Premier John Horgan’s legacy when he steps down this fall will include his record as a job creator in his own office, where millions of dollars have been spent on new hires.
In the 2021 budget, the Office of the Premier was allotted $14.68 million, a whopping $3.34 million increase from a year earlier. The office got a further $14,000 top-up in the 2022 budget.
The total number of people employed a year after the snap 2020 election grew to almost 100, according to a payroll list obtained under freedom of information. Horgan’s office includes the intergovernmental relations secretariat, cabinet operations, executive and support services and the planning and priorities secretariat.
The latter was created after the 2020 election, costs $1.6 million a year and includes 10 new hires tasked to work with ministries on cabinet social, economic and environmental initiatives.
The heart of Horgan’s office is the executive branch, which includes political staff and correspondence clerks. A background note for 2021 budget estimates hearings said there were 27 political staffers as of June 2021 and eight others in the correspondence unit.
“Salary costs for executive operations of the Premier’s Office are approximately $2.7 million,” said the briefing note. “In July 2017 under the BC Liberal government, the executive branch had a total of 21 [full-time equivalents] and salary cost of $1.77 million.”
Documents show that there were 86 people on the payroll in August 2020, the month before the snap election. In October 2021, which had three pay periods, there were 97 employed and the total gross payroll for that month was $1.072 million.
The reason for the hiring spree? “To meet the needs of a majority government and respond effectively to COVID and recovery,” the briefing note said.
The highest-paid employee in October 2021’s payroll was Lori Wanamaker, the Deputy Minister to the Premier ($38,438), followed by special advisor John Allan ($34,929) and Deputy Minister of Special Initiatives Jill Kot, ($29,244). The top two officials in the intergovernmental relations secretariat and the assistant deputy minister of policy and coordination were the other bureaucrats making more than $24,000 in October 2021.
Meanwhile, Horgan’s chief of staff Geoff Meggs was the highest-paid political appointee, at $24,051, along with Assistant Deputy Minister of Strategic Issues Eric Kristianson ($18,507), Assistant Deputy Minister of Planning and Priorities Secretariat Donna Sanford ($18,435) and Deputy Chiefs of Staff Amber Hockin ($18,073) and Don Bain ($17,979).
There were seven people titled deputy minister or assistant deputy minister, nine executive directors, 12 directors and 14 assistants.
During the 2022 budget estimates hearing on June 1, Horgan said that the planning and priorities secretariat is similar to other jurisdictions in Canada and was created “to better support cabinet operations, to ensure timely understanding of issues as they emerge and to make sure that the appropriate work can be done.”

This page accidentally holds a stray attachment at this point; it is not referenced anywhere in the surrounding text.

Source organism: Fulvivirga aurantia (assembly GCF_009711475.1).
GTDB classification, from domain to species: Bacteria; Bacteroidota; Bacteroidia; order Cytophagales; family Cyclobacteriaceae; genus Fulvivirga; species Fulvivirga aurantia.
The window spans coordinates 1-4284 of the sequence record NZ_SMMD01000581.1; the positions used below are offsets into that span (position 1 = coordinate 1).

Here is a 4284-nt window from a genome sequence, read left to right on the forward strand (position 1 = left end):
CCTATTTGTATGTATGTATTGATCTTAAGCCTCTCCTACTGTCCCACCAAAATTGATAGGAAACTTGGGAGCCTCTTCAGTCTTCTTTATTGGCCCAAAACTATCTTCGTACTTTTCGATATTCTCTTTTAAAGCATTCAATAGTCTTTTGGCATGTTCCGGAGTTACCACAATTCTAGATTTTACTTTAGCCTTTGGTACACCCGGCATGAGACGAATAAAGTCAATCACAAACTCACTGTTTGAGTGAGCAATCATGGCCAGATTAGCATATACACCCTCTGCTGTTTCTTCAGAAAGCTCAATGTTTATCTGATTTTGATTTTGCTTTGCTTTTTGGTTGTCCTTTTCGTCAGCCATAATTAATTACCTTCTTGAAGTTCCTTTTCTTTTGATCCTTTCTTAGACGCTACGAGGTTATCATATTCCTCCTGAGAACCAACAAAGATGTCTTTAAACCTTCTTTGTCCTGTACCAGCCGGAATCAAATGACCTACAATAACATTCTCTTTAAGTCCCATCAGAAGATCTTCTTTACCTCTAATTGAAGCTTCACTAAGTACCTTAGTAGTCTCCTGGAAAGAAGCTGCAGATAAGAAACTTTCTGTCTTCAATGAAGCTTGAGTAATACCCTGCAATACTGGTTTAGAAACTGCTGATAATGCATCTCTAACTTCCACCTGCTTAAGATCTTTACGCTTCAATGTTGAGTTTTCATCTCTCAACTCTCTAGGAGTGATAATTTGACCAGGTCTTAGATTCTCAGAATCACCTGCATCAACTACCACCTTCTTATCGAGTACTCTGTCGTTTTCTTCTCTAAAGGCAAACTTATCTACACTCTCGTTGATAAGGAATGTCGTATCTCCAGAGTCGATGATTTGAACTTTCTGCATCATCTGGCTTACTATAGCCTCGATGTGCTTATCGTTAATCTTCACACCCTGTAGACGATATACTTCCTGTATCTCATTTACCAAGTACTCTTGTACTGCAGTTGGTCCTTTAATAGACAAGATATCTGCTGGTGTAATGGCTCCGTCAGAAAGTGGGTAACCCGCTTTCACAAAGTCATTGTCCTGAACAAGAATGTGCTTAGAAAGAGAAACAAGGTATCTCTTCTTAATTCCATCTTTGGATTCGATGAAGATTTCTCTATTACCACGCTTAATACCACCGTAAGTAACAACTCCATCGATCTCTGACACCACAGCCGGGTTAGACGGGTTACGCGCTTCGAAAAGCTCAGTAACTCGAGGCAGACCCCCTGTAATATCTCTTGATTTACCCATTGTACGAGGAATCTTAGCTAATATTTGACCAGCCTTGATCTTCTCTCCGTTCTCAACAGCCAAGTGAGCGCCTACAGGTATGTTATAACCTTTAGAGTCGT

BC Liberal opposition leader Kevin Falcon said he struggled to understand the spending increase, because an additional office was not needed when he was in cabinet between 2001 and 2012.
“Quite frankly, it sounds to me like a lot more people just spending a lot more time pushing a lot more paper and having a lot more meetings without a discernible improved outcome,” Falcon said on June 1.
The estimates note also said the Office of the Premier spent $259,000 on contractors in the fiscal year ended March 31, 2021, including $138,493 on strategic advisor Robert Dewar and $50,000 on five, short-term, no-bid agreements for an unusual, post-2020 election transition team.
Transition teams are traditionally struck only when there is a new premier.
In Horgan’s case, he hired Robert Chamberlin ($1,750), Roshan Danesh Law Corp. ($8,000), Raj Sihota ($14,945), Emily Rose White ($14,374) and Stewart Group Strategic Consulting ($10,000). Sihota was the NDP’s executive director through the 2020 election. Stewart Group president Lecia Stewart was the NDP-appointed chair of BC Ferries.
NDP finance minister Selina Robinson is expected sometime this month to release the government’s public accounts for the 2021-2022 fiscal year. Horgan has continued his public lobbying for billions of dollars of additional federal healthcare funds. He flippantly suggested the purchase of a newspaper ad to convince the federal Liberal government to send more money after Order of B.C. recipient Nadine Mort bought space in the Victoria Times Colonist in a desperate measure to find a doctor to write a prescription for her husband.
On June 28, Horgan announced he would retire from the premiership when the NDP chooses a successor. Party members are scheduled to vote Dec. 3. The only declared candidate is David Eby, who could be acclaimed if nobody else enters by Oct. 4.
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